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EAGLE-ACCESS BV is currently working on developing and building the first EAGLE. The design is ready and its mechanical and technical details are being developed. Bureau Veritas will be used to verify everything against the applicable requirements so that it can award its approval.
The system will be manufactured exclusively in the Netherlands. This means that high quality can be guaranteed when the first system is constructed. High-quality and globally available components (where relevant) will be used for this. The manufacturing will also be performed with auditing by Bureau Veritas.
The EAGLE falls under the requirements of man-riding cranes and walk2work systems. We place strict demands on safety and availability to ensure that the system works safely. The system has a fully redundant design and is also equipped with a battery pack to ensure that the system can always be brought inboard again.
By selecting highly competent partners, conducting thorough design reviews and an extensive testing phase on land and sea, we will achieve very high availability. The system must be available immediately whenever it is needed, just like any other onboard crane. If support is required, this can be offered remotely.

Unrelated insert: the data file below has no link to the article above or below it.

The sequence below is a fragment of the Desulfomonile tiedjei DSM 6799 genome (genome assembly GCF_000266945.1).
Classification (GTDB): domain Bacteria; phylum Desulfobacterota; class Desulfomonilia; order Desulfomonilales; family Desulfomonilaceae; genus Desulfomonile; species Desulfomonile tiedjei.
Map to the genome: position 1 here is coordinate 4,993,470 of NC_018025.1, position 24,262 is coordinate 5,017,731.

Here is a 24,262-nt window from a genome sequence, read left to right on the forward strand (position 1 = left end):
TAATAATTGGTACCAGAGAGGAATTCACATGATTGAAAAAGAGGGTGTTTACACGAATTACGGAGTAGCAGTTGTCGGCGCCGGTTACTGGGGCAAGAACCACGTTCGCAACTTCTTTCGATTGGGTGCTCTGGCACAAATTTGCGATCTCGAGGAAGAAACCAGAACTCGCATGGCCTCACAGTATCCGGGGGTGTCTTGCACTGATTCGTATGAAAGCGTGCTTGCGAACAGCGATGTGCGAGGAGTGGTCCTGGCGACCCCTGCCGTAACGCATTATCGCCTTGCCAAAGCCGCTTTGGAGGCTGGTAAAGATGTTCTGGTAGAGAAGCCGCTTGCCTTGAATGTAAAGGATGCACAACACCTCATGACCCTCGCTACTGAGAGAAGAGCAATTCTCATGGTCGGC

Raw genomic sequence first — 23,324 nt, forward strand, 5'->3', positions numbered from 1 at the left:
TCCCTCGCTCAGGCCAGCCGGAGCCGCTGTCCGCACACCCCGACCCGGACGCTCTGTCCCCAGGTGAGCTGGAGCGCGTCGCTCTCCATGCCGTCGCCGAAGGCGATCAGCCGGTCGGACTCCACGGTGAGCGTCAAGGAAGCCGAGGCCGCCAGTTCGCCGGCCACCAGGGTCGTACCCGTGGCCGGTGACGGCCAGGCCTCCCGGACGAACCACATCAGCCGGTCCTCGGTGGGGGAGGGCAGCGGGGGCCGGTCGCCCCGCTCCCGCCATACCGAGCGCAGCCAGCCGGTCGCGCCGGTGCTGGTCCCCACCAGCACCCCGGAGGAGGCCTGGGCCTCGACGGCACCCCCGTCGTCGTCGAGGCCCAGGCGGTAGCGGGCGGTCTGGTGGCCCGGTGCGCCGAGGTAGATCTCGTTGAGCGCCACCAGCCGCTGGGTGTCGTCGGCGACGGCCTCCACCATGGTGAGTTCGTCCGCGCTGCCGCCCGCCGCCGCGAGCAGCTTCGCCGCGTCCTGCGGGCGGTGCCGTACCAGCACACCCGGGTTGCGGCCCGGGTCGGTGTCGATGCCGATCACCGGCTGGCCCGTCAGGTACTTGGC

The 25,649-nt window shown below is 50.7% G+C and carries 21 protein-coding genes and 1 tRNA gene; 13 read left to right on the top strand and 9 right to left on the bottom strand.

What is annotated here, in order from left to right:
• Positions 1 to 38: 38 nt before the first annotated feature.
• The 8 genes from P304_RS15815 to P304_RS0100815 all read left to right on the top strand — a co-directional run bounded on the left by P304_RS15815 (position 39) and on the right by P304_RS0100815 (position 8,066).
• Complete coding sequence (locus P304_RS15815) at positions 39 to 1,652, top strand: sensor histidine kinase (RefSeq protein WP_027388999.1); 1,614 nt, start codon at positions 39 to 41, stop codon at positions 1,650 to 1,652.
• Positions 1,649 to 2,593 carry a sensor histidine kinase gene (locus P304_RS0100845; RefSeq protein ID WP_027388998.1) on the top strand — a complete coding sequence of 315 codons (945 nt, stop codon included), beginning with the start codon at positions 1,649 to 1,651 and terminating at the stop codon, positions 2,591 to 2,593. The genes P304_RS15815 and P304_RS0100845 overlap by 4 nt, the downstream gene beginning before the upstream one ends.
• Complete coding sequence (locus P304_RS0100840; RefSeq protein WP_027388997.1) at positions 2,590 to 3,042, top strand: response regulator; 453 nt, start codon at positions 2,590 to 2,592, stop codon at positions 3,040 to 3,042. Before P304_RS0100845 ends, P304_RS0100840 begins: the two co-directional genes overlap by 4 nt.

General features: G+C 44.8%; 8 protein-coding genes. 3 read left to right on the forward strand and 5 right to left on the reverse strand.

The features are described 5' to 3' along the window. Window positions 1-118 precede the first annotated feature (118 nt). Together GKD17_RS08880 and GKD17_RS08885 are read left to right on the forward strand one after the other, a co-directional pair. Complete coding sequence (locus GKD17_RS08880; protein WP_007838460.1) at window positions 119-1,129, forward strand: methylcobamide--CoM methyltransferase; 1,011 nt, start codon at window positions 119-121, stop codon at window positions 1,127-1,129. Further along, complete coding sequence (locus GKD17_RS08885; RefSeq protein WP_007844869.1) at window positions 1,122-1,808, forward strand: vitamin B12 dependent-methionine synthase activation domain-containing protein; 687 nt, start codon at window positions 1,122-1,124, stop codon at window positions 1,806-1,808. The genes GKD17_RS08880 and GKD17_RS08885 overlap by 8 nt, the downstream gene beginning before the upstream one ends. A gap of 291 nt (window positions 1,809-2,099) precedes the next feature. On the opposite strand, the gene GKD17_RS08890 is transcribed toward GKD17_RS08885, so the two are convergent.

The EAGLE is operated from the bridge by your own crane operator after providing additional training. The bridge offers a good overview of the operations, further supported by a screen relaying camera images from the upper arm. Communication with the DP operator is therefore very direct and there is also communication with the deck and cab via conventional means.
Users can enter the cab from the deck or from the superstructure. In addition to standard means of communication, users can rely on the now common traffic-light colours and acoustic signals that are visible and audible in the cab. Once the cab has been lifted off the ship, it is transferred with full motion compensation to the platform, to which the user can step out as soon as the light turns green. If there is cargo that needs to be transferred, the cab is uncoupled with a quick release and then the load can be latched on directly and transferred using the same procedure.
The testing of the EAGLE will take place in the last quarter of 2019.